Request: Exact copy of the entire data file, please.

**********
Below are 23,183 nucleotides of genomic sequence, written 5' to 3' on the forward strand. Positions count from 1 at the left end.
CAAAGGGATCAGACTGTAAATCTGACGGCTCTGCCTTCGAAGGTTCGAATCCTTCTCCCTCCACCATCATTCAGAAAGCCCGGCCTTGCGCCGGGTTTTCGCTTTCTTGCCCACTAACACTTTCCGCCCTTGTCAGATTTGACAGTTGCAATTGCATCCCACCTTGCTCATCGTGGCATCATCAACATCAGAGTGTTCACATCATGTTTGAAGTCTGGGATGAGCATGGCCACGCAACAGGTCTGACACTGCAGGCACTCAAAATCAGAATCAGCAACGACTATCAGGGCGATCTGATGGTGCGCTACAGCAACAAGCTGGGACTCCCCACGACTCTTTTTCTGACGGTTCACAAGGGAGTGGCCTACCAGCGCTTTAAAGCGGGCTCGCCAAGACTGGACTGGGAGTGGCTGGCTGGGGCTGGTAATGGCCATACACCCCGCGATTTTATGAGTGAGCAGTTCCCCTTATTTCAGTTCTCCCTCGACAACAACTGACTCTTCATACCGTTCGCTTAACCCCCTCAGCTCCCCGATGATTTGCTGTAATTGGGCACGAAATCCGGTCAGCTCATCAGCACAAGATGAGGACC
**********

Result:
Below are 23,183 nucleotides of genomic sequence, written 5' to 3' on the forward strand. Positions count from 1 at the left end.
CAAAGGGATCAGACTGTAAATCTGACGGCTCTGCCTTCGAAGGTTCGAATCCTTCTCCCTCCACCATCATTCAGAAAGCCCGGCCTTGCGCCGGGTTTTCGCTTTCTTGCCCACTAACACTTTCCGCCCTTGTCAGATTTGACAGTTGCAATTGCATCCCACCTTGCTCATCGTGGCATCATCAACATCAGAGTGTTCACATCATGTTTGAAGTCTGGGATGAGCATGGCCACGCAACAGGTCTGACACTGCAGGCACTCAAAATCAGAATCAGCAACGACTATCAGGGCGATCTGATGGTGCGCTACAGCAACAAGCTGGGACTCCCCACGACTCTTTTTCTGACGGTTCACAAGGGAGTGGCCTACCAGCGCTTTAAAGCGGGCTCGCCAAGACTGGACTGGGAGTGGCTGGCTGGGGCTGGTAATGGCCATACACCCCGCGATTTTATGAGTGAGCAGTTCCCCTTATTTCAGTTCTCCCTCGACAACAACTGACTCTTCATACCGTTCGCTTAACCCCCTCAGCTCCCCGATGATTTGCTGTAATTGGGCACGAAATCCGGTCAGCTCATCAGCACAAGATGAGGACC